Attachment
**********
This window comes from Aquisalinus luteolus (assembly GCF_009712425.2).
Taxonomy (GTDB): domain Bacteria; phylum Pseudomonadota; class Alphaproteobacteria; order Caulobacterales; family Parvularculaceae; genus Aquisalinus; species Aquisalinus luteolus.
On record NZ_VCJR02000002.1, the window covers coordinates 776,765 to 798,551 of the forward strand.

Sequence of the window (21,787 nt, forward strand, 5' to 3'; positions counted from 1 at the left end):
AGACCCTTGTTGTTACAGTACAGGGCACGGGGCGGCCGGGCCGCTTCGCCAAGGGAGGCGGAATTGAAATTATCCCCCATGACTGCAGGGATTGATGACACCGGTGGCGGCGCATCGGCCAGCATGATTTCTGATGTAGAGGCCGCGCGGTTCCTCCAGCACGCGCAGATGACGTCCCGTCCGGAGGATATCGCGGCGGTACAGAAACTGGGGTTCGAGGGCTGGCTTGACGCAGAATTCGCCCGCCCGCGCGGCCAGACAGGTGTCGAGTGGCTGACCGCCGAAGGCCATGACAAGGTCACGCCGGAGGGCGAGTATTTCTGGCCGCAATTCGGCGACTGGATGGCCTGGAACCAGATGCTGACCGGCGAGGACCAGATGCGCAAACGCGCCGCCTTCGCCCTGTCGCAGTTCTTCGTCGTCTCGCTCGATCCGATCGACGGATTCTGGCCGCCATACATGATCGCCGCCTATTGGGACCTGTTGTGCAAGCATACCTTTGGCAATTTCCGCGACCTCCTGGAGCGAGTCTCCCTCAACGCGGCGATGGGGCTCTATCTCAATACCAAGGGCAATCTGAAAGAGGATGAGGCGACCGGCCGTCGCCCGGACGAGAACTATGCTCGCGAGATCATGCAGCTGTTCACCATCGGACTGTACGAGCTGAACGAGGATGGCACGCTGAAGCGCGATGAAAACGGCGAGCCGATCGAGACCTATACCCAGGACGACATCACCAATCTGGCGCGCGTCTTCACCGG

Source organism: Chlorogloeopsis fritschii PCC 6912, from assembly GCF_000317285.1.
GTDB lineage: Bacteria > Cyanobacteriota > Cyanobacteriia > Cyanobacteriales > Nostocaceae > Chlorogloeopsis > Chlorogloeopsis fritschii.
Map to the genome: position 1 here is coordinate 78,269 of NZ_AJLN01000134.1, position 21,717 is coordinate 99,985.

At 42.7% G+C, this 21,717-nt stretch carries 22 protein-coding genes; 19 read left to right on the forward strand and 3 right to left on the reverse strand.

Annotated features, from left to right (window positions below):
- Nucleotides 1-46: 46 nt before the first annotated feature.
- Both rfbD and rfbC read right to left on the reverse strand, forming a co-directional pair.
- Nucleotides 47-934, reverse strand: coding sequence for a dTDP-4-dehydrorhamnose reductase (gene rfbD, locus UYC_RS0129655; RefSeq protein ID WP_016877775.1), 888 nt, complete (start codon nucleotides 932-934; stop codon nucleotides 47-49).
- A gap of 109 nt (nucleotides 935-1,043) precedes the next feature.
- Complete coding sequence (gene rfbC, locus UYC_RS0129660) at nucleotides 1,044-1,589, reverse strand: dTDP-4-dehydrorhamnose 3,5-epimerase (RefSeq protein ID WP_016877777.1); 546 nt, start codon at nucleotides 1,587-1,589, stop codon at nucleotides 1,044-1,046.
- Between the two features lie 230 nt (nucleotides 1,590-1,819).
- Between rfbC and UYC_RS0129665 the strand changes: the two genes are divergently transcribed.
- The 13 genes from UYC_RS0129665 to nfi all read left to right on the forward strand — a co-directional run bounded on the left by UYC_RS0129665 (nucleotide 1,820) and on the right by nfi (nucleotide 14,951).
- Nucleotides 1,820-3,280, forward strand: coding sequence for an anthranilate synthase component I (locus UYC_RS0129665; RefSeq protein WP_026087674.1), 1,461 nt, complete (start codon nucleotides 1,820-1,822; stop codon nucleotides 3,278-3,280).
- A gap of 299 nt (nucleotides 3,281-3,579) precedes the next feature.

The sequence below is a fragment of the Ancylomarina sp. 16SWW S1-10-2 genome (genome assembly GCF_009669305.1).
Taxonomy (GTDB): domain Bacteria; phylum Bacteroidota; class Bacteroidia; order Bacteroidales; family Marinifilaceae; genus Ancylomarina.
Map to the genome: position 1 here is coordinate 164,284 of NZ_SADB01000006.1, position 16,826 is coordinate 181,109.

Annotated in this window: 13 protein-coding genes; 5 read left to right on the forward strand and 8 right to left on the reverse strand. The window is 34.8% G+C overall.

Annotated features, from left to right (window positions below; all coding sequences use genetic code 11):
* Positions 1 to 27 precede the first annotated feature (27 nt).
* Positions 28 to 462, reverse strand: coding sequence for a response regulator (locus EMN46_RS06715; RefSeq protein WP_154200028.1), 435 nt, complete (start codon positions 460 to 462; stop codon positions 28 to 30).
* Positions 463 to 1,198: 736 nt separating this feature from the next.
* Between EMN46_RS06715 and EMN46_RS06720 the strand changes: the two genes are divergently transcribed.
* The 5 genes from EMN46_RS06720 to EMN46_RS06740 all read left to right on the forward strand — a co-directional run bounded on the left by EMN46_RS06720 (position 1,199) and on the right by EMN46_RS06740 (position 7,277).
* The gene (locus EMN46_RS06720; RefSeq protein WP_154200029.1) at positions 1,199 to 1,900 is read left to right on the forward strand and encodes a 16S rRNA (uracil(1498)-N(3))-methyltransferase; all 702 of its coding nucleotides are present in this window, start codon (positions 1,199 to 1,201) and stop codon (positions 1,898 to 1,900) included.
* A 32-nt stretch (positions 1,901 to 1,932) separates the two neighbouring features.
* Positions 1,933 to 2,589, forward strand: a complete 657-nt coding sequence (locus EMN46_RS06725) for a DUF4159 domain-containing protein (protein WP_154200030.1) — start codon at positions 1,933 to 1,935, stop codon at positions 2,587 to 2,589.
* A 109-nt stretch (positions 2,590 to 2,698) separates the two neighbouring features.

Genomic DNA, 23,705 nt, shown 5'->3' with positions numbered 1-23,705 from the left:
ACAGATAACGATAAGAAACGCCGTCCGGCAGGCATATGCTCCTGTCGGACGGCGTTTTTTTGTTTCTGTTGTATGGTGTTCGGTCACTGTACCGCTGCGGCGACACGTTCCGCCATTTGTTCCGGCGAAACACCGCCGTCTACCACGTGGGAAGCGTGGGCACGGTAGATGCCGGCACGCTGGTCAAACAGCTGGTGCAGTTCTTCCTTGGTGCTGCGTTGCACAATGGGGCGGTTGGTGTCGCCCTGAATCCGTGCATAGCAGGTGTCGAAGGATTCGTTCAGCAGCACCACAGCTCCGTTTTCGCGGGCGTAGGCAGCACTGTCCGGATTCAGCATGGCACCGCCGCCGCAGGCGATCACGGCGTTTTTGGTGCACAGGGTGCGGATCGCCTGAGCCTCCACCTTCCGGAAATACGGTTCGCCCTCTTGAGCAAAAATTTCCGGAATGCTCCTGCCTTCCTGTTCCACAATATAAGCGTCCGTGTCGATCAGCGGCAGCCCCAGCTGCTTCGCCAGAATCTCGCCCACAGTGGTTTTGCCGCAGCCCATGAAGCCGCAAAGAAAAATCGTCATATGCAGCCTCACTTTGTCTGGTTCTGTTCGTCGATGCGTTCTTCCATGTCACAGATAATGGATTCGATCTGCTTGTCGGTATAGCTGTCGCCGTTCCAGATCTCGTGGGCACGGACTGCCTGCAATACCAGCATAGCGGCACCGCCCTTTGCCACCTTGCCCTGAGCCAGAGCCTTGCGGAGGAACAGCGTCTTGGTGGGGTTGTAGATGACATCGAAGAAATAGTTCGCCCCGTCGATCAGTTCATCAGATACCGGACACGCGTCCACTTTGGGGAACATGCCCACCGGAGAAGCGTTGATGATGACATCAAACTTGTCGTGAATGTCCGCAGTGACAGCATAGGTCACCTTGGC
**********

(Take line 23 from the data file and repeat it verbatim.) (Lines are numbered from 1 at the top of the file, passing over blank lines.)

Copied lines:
Map to the genome: position 1 here is coordinate 164,284 of NZ_SADB01000006.1, position 16,826 is coordinate 181,109.